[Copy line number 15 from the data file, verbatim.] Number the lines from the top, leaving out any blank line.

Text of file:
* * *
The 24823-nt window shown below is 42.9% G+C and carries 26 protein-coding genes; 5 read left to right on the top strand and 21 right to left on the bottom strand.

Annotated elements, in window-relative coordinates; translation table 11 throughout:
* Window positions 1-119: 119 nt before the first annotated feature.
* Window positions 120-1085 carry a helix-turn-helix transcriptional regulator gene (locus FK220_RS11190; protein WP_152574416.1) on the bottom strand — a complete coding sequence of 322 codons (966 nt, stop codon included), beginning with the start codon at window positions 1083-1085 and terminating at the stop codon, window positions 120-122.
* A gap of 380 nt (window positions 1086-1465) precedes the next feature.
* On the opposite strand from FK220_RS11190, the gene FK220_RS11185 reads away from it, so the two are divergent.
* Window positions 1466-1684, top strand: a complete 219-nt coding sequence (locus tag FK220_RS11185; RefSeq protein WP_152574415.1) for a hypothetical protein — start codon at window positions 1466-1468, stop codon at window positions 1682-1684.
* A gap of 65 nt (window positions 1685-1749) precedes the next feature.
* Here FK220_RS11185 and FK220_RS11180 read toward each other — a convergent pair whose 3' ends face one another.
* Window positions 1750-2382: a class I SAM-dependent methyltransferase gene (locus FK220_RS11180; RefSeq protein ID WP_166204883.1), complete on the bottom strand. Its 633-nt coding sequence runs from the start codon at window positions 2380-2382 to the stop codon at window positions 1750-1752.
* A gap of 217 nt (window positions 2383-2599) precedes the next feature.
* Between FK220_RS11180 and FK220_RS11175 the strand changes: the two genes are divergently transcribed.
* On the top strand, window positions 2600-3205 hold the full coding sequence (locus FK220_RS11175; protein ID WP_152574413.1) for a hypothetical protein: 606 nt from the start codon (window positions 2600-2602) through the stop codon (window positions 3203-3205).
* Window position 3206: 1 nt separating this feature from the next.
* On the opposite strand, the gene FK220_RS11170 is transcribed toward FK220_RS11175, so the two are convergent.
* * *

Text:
* On the opposite strand, the gene FK220_RS11170 is transcribed toward FK220_RS11175, so the two are convergent.